Posts written by Nicci Yin
Creative Time’s Living as Form exhibition in New York opened up a dialogue that is now being taken to a global scale. Living as Form (The Nomadic Version) is co-organized by Creative Time, Independent Curators International, and art venues around the world. Its first stop is curated by Christina Linden at the San Francisco branch of Kadist, an art foundation that is also based in Paris.
Featured prominently in both the Whitney Biennial and the New Museum Triennial, Wu Tsang is currently one of the most visible artists in New York City. Although Tsang can be easily pigeonholed as a mixed-race/trans artist of color, these identities provide a hotbed of common misconceptions for his performance work to challenge and problematize.
Few artists have used mapping as an artistic practice to the effect that Mark Bradford has, weaving the visual and social landscapes of urban societies into the layers of his collage paintings. These paintings, along with works in sculpture and video, will be displayed at a joint exhibition held by the San Francisco Museum of Modern Art and Yerba Buena Center for the Arts beginning February 18. This exhibition is a traveling survey of Bradford’s work organized by the Wexner Center for the Arts.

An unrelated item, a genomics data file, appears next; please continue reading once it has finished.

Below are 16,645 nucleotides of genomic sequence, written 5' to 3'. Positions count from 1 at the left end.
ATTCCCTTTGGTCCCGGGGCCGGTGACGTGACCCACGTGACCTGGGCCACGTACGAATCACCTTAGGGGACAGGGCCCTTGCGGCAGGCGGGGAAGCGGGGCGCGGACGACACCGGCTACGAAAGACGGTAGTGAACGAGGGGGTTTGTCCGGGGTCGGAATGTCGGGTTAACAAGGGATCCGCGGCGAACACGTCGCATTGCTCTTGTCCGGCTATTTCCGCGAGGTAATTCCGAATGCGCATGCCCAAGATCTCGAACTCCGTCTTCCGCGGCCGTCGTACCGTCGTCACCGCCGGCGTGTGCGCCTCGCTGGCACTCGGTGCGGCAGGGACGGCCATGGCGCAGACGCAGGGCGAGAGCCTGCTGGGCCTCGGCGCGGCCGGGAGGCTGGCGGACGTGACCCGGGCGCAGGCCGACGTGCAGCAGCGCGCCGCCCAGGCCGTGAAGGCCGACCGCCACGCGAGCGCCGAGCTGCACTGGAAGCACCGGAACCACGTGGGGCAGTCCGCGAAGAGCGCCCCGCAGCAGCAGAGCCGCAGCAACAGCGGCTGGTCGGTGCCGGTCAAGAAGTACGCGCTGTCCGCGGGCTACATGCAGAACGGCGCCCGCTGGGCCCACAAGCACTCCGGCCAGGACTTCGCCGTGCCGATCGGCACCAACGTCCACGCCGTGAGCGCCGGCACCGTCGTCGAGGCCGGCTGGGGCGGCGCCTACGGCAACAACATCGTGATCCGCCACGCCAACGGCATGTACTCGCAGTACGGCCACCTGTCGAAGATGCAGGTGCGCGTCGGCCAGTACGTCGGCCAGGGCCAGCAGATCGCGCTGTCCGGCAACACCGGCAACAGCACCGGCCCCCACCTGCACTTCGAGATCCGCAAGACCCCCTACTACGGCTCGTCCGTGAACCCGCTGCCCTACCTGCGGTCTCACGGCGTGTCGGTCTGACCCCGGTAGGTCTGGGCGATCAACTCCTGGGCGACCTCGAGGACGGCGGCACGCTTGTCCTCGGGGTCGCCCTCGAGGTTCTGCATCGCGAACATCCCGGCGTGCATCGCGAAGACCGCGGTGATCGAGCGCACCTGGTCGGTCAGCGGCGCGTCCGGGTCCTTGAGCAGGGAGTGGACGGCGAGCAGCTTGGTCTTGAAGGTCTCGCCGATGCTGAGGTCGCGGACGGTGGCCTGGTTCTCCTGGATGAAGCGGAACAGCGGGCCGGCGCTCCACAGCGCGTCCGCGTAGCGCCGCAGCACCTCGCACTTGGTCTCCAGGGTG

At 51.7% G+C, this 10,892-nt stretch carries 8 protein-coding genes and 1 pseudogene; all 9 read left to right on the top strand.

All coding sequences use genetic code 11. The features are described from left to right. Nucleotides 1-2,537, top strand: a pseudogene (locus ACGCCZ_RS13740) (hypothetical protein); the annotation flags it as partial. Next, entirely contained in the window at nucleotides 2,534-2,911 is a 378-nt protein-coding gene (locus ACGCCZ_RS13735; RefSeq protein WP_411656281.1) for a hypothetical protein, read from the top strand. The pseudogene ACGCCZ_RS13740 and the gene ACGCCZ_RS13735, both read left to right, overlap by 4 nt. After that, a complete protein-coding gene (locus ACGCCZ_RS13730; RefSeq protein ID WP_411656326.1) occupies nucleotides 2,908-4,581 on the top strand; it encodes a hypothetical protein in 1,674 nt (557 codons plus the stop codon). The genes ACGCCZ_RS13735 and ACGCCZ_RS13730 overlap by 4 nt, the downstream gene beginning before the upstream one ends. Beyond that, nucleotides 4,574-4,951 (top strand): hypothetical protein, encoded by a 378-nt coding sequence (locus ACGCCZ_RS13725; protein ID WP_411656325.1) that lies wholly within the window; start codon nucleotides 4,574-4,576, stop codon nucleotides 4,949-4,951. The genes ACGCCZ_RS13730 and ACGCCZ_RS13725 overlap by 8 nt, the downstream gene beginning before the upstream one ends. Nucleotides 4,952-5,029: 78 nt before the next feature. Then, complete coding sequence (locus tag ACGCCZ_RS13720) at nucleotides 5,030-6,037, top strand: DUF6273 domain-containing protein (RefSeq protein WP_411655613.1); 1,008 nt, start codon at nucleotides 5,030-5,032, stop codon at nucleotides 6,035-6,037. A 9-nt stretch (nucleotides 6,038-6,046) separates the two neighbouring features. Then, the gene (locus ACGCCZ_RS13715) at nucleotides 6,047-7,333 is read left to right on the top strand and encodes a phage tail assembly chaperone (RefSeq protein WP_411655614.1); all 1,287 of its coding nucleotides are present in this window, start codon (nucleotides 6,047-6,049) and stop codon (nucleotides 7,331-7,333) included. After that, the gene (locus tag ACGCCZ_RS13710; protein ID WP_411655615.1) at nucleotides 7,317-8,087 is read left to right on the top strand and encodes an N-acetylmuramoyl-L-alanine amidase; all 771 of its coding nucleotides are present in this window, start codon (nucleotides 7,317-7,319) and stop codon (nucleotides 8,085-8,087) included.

Recent exhibitions are revealing a seeming divergence in what art is intended for. On the one hand, there are Damien Hirst spot paintings scattered throughout Larry Gagosian’s global franchise in a spectacular staging of world domination through art—a show/ploy that sits tentatively on the fine line between art and pure marketing. On the other, smaller arts organizations like the Elizabeth Foundation for the Arts zeroes in on socially relevant issues and promotes art as activism through programs and exhibitions, such as their current Sound of Silence: Art During Dictatorship (on view January 27 through March 10). It then came as a pleasant surprise to discover what MoMA has in store for the next few months.